First you must petition the Fish and Wildlife Services asserting that the speciesis under threat of extinction due to inadequate protection or threats from human activities. FWS will review the petition and decide whether adequate evidence has been presented, giving it a rating of not warranted, warrented, or warrented but precluded (essentially defers the process). If it is found warrented, the process is open for public review for one year, and within 6 months of that deadline, a final ruling is made. FWS can also start this same process on their own, without an outside petition.
Any person may petition the government to list a species as endangered or threatened. This process takes about 27 months.
Federal agencies follow a strict legal process called “rulemaking (or regulatory) procedure” so that the adopted regulations have the effect of a law and can apply to all persons and agencies under the jurisdiction of the United States.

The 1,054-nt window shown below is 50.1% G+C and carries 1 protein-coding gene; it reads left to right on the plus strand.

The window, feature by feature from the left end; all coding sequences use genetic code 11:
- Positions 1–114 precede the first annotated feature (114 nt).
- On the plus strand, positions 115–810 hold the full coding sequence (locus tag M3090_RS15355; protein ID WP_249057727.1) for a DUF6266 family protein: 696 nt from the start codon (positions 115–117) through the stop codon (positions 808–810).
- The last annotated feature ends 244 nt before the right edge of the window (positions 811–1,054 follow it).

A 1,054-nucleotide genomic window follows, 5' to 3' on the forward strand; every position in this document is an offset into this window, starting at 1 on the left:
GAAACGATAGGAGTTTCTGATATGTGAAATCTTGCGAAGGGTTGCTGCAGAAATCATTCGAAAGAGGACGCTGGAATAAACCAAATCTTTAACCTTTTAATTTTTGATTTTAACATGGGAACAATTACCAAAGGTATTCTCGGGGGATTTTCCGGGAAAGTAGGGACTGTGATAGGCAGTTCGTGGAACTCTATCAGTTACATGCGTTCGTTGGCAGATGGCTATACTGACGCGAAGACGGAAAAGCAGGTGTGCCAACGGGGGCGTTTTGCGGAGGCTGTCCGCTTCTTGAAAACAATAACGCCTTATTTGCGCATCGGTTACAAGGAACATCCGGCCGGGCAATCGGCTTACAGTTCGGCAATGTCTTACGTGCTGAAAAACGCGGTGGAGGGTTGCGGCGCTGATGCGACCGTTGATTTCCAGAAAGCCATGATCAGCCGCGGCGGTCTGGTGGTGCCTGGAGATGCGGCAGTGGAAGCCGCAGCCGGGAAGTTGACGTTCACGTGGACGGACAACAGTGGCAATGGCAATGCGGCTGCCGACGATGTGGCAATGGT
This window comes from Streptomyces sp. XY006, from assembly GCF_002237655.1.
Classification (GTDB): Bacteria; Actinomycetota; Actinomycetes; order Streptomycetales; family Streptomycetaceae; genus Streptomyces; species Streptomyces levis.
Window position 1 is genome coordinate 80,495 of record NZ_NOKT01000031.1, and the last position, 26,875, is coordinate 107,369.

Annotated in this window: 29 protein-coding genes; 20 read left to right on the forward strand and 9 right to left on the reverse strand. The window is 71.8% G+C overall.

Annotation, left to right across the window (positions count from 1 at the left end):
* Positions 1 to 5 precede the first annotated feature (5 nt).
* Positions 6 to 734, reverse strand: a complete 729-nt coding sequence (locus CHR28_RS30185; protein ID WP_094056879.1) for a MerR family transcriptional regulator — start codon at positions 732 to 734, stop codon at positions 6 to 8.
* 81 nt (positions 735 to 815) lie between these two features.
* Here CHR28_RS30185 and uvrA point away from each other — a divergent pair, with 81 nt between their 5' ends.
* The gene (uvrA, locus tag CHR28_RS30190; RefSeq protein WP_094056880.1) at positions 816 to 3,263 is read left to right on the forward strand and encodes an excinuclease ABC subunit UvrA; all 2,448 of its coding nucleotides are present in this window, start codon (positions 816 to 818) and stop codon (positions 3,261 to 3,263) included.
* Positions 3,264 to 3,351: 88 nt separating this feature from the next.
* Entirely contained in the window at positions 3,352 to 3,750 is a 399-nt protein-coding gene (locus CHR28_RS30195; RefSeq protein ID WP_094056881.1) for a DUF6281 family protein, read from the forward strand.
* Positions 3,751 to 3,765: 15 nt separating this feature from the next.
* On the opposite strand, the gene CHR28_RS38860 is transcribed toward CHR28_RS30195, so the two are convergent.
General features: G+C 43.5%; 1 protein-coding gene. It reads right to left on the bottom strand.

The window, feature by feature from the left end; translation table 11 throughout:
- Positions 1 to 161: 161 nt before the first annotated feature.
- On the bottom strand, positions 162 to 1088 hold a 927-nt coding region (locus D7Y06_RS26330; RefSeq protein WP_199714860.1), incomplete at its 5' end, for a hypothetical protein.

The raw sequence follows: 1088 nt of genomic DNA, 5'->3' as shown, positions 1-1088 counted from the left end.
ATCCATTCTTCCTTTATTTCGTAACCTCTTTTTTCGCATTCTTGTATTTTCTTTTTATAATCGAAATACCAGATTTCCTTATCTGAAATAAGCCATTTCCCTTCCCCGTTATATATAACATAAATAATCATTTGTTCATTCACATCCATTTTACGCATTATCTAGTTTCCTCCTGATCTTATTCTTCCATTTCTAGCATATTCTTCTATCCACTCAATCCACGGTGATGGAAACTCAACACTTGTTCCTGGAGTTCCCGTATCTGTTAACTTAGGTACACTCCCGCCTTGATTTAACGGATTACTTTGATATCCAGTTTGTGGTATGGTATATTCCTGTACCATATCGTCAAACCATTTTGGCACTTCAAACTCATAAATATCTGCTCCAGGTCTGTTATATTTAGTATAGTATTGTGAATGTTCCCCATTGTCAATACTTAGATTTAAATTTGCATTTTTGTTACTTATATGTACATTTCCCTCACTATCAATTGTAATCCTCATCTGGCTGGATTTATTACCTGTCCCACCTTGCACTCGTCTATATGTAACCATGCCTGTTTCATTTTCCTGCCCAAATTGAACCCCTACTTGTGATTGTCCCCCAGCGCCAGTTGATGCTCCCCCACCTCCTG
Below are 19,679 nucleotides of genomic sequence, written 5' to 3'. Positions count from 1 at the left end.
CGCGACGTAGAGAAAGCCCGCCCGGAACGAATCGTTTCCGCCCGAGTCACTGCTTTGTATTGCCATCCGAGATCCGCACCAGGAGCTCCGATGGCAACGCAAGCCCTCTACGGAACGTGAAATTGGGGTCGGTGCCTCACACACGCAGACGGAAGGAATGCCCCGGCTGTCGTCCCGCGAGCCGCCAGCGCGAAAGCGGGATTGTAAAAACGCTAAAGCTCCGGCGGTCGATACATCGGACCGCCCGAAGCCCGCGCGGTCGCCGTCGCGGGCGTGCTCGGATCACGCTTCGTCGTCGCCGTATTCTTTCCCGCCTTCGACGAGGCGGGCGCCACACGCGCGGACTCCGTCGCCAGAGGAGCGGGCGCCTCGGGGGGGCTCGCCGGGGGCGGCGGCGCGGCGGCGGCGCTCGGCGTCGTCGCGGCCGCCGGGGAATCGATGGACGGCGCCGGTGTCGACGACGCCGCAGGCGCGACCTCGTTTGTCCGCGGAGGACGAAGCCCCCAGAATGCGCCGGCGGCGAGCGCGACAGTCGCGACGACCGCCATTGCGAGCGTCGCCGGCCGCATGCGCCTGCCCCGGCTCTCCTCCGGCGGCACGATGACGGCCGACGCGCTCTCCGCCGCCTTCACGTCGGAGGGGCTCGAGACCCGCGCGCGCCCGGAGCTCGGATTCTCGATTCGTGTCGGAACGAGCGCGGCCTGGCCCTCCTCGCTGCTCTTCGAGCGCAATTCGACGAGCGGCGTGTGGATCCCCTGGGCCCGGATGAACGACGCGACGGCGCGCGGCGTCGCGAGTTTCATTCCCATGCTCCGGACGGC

The first step in this process is publishing “notices of review,” which identify species the agency thinks meet the definition of threatened or endangered. These species are considered “candidate” species at this point. The definition of an endangered species is one that is in danger of extinction throughout all or a significant portion of its range. The definition of a threatened species is one that is likely to become endangered in the foreseeable future.
Once it is determined whether the species meet the criteria of endangered or threatened, the species is then added to the list. Criteria: “the present or threatened destruction, modification, or curtailment of the species’ habitat or range; overutilization for commercial, recreational, scientific, or educational purposes; disease or predation; other natural or manmade factors affecting the species’ survival.”
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